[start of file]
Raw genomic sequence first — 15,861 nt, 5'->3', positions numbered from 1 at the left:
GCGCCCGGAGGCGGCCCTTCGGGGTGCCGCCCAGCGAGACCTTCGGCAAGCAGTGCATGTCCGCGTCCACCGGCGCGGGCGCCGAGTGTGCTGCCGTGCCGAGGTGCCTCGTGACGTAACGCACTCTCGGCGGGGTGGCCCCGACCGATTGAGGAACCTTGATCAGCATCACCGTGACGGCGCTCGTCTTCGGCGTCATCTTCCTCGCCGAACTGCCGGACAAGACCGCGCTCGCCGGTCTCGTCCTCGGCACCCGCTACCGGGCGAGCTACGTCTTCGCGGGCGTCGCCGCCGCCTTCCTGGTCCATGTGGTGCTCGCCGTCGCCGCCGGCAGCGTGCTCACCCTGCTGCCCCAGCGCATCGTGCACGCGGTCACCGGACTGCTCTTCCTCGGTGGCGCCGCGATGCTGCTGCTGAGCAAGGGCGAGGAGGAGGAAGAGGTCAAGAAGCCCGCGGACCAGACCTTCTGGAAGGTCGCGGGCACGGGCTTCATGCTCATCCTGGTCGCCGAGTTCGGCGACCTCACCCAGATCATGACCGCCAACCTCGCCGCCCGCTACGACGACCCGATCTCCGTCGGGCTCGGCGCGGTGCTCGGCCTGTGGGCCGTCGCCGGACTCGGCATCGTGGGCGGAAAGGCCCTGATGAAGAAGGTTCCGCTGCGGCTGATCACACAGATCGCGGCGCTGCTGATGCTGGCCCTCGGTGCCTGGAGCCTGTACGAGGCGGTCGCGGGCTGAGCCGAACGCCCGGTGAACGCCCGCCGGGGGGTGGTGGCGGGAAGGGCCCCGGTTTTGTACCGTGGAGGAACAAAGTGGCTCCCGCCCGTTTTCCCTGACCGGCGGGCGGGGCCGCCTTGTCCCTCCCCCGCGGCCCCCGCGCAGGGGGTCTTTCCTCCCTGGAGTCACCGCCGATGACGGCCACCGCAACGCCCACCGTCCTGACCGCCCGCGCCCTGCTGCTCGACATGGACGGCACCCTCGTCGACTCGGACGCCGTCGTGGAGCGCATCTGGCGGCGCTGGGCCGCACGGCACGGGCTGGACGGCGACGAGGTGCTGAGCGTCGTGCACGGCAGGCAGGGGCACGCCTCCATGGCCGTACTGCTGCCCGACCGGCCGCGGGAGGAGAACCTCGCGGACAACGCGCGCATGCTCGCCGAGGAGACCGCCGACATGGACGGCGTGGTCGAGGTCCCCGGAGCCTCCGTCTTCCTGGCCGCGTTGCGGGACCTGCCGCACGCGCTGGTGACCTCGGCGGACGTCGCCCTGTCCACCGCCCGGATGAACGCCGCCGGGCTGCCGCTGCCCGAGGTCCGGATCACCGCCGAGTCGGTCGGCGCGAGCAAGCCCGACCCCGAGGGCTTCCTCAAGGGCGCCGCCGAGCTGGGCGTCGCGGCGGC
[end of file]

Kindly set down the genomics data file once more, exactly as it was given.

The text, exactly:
Raw genomic sequence first — 15,861 nt, 5'->3', positions numbered from 1 at the left:
GCGCCCGGAGGCGGCCCTTCGGGGTGCCGCCCAGCGAGACCTTCGGCAAGCAGTGCATGTCCGCGTCCACCGGCGCGGGCGCCGAGTGTGCTGCCGTGCCGAGGTGCCTCGTGACGTAACGCACTCTCGGCGGGGTGGCCCCGACCGATTGAGGAACCTTGATCAGCATCACCGTGACGGCGCTCGTCTTCGGCGTCATCTTCCTCGCCGAACTGCCGGACAAGACCGCGCTCGCCGGTCTCGTCCTCGGCACCCGCTACCGGGCGAGCTACGTCTTCGCGGGCGTCGCCGCCGCCTTCCTGGTCCATGTGGTGCTCGCCGTCGCCGCCGGCAGCGTGCTCACCCTGCTGCCCCAGCGCATCGTGCACGCGGTCACCGGACTGCTCTTCCTCGGTGGCGCCGCGATGCTGCTGCTGAGCAAGGGCGAGGAGGAGGAAGAGGTCAAGAAGCCCGCGGACCAGACCTTCTGGAAGGTCGCGGGCACGGGCTTCATGCTCATCCTGGTCGCCGAGTTCGGCGACCTCACCCAGATCATGACCGCCAACCTCGCCGCCCGCTACGACGACCCGATCTCCGTCGGGCTCGGCGCGGTGCTCGGCCTGTGGGCCGTCGCCGGACTCGGCATCGTGGGCGGAAAGGCCCTGATGAAGAAGGTTCCGCTGCGGCTGATCACACAGATCGCGGCGCTGCTGATGCTGGCCCTCGGTGCCTGGAGCCTGTACGAGGCGGTCGCGGGCTGAGCCGAACGCCCGGTGAACGCCCGCCGGGGGGTGGTGGCGGGAAGGGCCCCGGTTTTGTACCGTGGAGGAACAAAGTGGCTCCCGCCCGTTTTCCCTGACCGGCGGGCGGGGCCGCCTTGTCCCTCCCCCGCGGCCCCCGCGCAGGGGGTCTTTCCTCCCTGGAGTCACCGCCGATGACGGCCACCGCAACGCCCACCGTCCTGACCGCCCGCGCCCTGCTGCTCGACATGGACGGCACCCTCGTCGACTCGGACGCCGTCGTGGAGCGCATCTGGCGGCGCTGGGCCGCACGGCACGGGCTGGACGGCGACGAGGTGCTGAGCGTCGTGCACGGCAGGCAGGGGCACGCCTCCATGGCCGTACTGCTGCCCGACCGGCCGCGGGAGGAGAACCTCGCGGACAACGCGCGCATGCTCGCCGAGGAGACCGCCGACATGGACGGCGTGGTCGAGGTCCCCGGAGCCTCCGTCTTCCTGGCCGCGTTGCGGGACCTGCCGCACGCGCTGGTGACCTCGGCGGACGTCGCCCTGTCCACCGCCCGGATGAACGCCGCCGGGCTGCCGCTGCCCGAGGTCCGGATCACCGCCGAGTCGGTCGGCGCGAGCAAGCCCGACCCCGAGGGCTTCCTCAAGGGCGCCGCCGAGCTGGGCGTCGCGGCGGC